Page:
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Tron Legacy (2010): ***

Directed By Joseph Kosinski

Ah, Tron. Here's the thing you have to realize about the first Tron movie: It isn't very good. It worked as a state-of-the-art experience: visuals and sounds (it won an Oscar for Best Sound) and things you've never seen before. The same is true of this sequel: it sure is something to behold, even if it isn't a terribly great movie, though I must say I enjoyed the story more than the first movie.

Here's one thing I really appreciated: There are always logical problems inherent when people try to make movies or TV shows about what it's "like" to be "inside" a computer. At no point do the filmmakers try to change the essential rules of the Tron world (the "Grid") in order to have it make any sense. Let's face it; the rules of Tron make no sense whatsoever. Programs look like the people who programmed them? Identity discs are used as weapons? There's weather!? Programs drink? What the Hell are they drinking!? There could have been an attempt to somehow update the way the computer space is represented to more closely match what actually goes on in computers. But you know what? Screw that!

The movie introduced some ideas that really intrigue me, especially the idea of the "Isomorphic Algorithms," which are independent artificial intelligences that arose spontaneously out of the essential complexity of the Grid. Computer Genesis. Flynn seems to believe that they'll be somehow able to revolutionize all of human technology and philosophy, but he's kind of nebulous as to exactly how. I also really liked the idea of programs figuring out how to get out of the Grid into the real world. It makes a weired kind of sense: if a human can be turned into a program, and that program can be turned back into a human, why can't any program be turned into a human?

Such ideas are only touched on briefly, though, and neither really amount to anything. What does amount to something is the look and feel of the film. It is simply gorgeous. The designs are all top-notch. It's all appealing to look at, sleek, and chrome and sexy goodness. Huge lengths of the movie are entirely computer generated (as opposed to the original Tron, which actually only has about 20 minutes of actual CGI in it--bed you didn't know that) and it all works well, and is a marvelous spectacle to watch. At times, though, the special effects were almost too good I think for their own good. One of the charms of the first Tron was the obviousness of the fact that these were real actors walking around in a blatantly unreal setting. Sometimes in Tron Legacy the virtual sets were so realistic that it looked like actors walking around a real location rather than a CGI location, and the magic kind of faded in those instances. I kind of wish there were a little more color in the film, too. The palette is pretty monochrome, with only flashes of red/orange/yellow in the villains' glow lines.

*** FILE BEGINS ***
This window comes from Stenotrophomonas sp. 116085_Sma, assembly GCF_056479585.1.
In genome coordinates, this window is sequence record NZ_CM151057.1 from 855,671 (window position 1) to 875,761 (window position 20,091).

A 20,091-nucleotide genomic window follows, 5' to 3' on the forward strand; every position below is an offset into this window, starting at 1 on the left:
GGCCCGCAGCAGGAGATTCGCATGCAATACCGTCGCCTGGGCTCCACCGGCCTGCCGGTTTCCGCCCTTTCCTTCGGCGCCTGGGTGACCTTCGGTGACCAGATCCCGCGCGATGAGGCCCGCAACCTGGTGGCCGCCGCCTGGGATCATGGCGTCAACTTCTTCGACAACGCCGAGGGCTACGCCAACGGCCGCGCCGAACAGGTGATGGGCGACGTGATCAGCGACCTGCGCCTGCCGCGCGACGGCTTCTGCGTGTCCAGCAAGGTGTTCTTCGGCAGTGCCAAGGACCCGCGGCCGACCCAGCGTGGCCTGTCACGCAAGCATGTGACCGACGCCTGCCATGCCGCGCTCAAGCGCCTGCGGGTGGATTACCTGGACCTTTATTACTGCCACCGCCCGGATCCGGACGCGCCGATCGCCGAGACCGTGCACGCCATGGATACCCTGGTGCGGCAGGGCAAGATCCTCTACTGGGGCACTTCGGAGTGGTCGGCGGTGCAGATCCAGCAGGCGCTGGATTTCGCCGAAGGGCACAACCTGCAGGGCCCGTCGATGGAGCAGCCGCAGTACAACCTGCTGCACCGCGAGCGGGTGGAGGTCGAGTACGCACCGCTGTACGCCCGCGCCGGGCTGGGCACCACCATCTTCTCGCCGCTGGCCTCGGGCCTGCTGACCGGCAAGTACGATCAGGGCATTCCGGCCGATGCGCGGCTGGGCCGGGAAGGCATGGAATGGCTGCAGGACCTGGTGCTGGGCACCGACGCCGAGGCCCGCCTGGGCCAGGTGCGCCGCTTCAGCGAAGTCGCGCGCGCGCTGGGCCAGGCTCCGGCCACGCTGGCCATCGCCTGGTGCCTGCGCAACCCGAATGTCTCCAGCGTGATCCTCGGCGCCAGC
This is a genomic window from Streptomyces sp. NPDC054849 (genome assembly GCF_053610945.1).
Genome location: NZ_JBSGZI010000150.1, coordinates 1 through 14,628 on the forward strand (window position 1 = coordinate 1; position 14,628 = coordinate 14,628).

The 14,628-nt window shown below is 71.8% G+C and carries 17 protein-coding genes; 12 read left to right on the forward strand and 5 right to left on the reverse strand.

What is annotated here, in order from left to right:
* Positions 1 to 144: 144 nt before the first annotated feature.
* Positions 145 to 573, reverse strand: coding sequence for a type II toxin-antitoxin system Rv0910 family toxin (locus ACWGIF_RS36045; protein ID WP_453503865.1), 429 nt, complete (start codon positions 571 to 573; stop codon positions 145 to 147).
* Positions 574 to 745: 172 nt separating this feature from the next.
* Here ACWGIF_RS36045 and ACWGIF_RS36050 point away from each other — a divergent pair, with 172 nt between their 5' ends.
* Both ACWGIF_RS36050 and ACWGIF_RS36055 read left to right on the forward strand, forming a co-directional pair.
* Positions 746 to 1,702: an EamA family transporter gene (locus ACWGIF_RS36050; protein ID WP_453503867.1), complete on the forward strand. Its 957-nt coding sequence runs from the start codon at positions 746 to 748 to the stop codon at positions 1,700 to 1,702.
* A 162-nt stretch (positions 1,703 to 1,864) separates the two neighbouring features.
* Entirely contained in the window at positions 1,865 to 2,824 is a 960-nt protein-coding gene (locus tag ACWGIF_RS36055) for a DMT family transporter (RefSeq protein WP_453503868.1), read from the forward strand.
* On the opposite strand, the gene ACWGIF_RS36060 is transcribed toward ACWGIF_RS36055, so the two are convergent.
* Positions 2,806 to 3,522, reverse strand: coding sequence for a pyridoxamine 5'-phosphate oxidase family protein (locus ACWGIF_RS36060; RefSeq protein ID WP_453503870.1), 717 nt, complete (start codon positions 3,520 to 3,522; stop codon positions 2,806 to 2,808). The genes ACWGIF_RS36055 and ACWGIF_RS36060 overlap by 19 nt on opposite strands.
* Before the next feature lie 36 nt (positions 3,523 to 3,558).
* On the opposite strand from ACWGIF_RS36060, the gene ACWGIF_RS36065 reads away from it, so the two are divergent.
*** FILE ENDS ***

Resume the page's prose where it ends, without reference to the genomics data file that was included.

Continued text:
The film is actually very well directed by first-time feature director Kosinski, who is most well-known for making CGI commercials for video games. The action is all very clear and precise, the camera knows where to be when in order to get the best shots, and parts of the film that are supposed to be thrilling are thrilling. He knows how to tell a visual story.

I really, really have to also give credit to Daft Punk for producing an absolutely phenomenal score. I was surprised and delighted at how it weaves both electronic and orchestral music in and out of each other. It at times has the visceral power of Hans Zimmer's score for The Dark Knight, at other times has eerie synthesized mood, and still other times some thumping, kick-ass action. It integrates exceedingly well into the movie. My pal Lawrence recommends you do not listen to it while driving, lest it trick you into speeding and driving aggressively, and I can definitely see that.

So it is not a masterpiece at all. As a movie, it is only middling. But as an experience, Tron Legacy, like its predecessor, is a wondrous state-of-the-art trip. I really enjoyed it. Don't know if I'll want to own it, though. We'll see if its memory grows on me or not.

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